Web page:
The Amy H Remley Foundation  

October 2nd, 2007.

The following article appeared in the Citrus County Chronicle as an editorial under the headline "Region's water supply must be protected".

Region's water supply must be protected

With groundwater supplies in Central Florida increasingly stressed by population growth, a recent meeting of 37 cities in the region, hosted by the St. Johns River Water Management District, was another wake–up call that Florida's water supply is finite.

During the meeting, the Withlacoochee River was conceptually discussed as a possible alternative water supply source. Given that conceptual discussions can be a precursor to planning, the Withlacoochee Regional Water Supply Authority and its local government members of Citrus, Hernando and Sumter counties and the city of Ocala should heed this wake–up call by planning now for the inevitable.

The first step in planning for the inevitable is for the authority and its member governments to develop a plan for future water needs based upon projected consumption and supply. Such a plan would enable better management of future water needs and provide a factual basis for resisting any water transfers in the future.

The next planning step is for the authority and its member governments to identify and assess alternative water supply sources. In this regard, two alternative sources stand out –– conservation and desalination.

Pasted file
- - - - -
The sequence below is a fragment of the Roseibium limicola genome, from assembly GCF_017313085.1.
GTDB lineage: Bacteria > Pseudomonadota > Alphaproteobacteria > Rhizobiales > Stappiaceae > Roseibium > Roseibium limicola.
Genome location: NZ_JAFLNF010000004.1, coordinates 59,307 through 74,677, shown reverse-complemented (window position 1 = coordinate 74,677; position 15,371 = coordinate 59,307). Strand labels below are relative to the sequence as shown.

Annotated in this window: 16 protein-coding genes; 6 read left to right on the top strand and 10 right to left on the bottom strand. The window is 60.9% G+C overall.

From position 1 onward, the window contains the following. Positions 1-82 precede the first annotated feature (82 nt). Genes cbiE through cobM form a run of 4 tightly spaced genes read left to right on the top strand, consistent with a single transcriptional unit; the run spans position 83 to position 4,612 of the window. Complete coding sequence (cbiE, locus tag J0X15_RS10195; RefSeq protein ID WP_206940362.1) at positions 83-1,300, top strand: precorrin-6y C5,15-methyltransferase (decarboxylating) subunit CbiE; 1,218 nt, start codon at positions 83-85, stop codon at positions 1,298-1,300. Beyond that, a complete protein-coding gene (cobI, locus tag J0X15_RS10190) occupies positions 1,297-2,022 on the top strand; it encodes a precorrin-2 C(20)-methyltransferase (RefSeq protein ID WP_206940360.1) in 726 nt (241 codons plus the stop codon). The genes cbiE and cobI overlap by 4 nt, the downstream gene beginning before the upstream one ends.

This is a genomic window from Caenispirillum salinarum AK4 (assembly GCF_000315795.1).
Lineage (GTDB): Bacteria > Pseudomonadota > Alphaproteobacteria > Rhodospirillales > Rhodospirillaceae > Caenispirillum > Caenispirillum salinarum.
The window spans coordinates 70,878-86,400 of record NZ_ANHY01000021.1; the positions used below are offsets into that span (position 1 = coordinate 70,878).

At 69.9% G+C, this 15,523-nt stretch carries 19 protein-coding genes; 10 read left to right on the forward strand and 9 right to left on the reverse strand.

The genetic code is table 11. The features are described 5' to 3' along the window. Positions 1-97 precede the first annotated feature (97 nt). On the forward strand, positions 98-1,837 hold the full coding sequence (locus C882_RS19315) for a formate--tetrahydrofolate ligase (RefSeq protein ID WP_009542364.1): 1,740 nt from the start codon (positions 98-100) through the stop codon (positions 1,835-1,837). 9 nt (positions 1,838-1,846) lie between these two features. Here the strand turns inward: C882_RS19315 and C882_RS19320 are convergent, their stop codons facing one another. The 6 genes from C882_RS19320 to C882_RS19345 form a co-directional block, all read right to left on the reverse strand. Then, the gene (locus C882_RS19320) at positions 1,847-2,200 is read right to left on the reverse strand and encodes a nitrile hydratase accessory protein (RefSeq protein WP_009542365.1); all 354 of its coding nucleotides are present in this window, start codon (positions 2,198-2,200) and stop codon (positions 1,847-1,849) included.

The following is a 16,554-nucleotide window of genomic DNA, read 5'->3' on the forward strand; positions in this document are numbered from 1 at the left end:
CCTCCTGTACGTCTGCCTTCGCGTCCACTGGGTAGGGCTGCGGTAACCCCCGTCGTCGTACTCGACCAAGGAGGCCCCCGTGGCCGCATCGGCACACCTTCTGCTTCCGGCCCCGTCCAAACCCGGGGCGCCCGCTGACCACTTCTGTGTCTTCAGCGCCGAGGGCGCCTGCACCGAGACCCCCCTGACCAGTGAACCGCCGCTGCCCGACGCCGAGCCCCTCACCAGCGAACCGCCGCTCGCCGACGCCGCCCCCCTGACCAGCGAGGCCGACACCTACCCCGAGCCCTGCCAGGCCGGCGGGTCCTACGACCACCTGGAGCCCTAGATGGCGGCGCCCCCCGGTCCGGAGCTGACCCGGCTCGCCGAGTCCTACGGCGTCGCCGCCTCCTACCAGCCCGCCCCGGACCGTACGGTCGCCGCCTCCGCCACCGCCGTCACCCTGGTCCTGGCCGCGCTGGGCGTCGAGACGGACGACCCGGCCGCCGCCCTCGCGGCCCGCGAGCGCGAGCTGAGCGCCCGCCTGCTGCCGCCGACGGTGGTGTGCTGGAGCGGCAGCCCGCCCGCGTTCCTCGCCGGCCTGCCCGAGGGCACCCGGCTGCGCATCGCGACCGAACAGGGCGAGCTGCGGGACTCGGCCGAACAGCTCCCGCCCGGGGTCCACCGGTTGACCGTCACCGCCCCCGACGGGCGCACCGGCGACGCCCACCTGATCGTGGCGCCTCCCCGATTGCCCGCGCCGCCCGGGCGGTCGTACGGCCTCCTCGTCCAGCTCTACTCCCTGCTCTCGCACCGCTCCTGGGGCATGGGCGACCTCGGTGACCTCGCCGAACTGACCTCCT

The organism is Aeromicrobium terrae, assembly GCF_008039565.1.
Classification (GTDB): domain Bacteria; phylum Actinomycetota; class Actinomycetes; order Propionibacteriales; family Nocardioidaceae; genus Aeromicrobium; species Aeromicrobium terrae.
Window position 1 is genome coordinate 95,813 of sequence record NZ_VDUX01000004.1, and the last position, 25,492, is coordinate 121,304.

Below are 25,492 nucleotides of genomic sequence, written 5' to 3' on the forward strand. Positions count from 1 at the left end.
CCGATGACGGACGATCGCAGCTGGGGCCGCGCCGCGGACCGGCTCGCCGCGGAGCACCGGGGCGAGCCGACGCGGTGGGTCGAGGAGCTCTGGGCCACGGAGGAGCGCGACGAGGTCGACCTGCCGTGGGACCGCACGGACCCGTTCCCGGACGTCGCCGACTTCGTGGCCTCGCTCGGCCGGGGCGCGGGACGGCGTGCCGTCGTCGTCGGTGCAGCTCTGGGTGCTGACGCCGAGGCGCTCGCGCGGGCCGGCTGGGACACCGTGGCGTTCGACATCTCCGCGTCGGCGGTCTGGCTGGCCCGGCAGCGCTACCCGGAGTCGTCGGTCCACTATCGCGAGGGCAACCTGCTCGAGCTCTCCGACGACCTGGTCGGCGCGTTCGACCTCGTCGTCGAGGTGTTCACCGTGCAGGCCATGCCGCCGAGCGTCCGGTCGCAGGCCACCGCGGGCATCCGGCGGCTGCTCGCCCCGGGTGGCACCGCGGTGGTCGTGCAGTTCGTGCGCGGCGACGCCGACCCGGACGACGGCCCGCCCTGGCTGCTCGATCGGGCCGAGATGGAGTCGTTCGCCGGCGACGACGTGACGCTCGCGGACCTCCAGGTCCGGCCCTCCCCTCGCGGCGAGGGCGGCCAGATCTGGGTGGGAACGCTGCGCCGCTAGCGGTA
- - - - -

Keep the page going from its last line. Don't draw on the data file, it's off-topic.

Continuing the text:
The husbanding of our water resources through the application of water conservation measures is the region's most effective and least costly alternative water supply source. Accordingly, the region's general indifference toward water conservation must end before its precious water resources become priceless commodities.

Conservation–oriented rate structures rewarding stewardship should be adopted. Permitted water allowances and lawn–watering restrictions should be enforced. Reuse water for golf course irrigation and rain sensors for residential irrigation should be the norm. Deed–restricted communities should embrace Florida–friendly landscaping. And residents should make every drop count by practicing common–sense water conservation measures.

A regional desalination plant, as publicly proposed by Citrus County Commissioner Gary Bartell in September 2000, also makes environmental, economic and political sense.

Environmentally, a desalination plant would contribute to the preservation of our fresh water supply and the ecosystems it sustains by reducing the demand on our ground and surface waters.

Economically, co–locating a desalination plant with Progress Energy's Crystal River energy complex would optimize its power generation capacity and make it economically feasible for the producer and consumer.

Politically, the region would strengthen its hand against the possibility of any future water transfers by practicing the "local sources first" principle that water transfers must only occur after all alternative means have been exhausted.

Given the growing demand on the state's water supply and the recurring eyeing of our region's waters, it is crystal clear that Florida's water resources are no longer inexhaustible.

Thus, it is imperative that the Withlacoochee Regional Water Supply Authority and its local government members move forward with conservation and desalination as the planning cornerstones for the region's future water supply.

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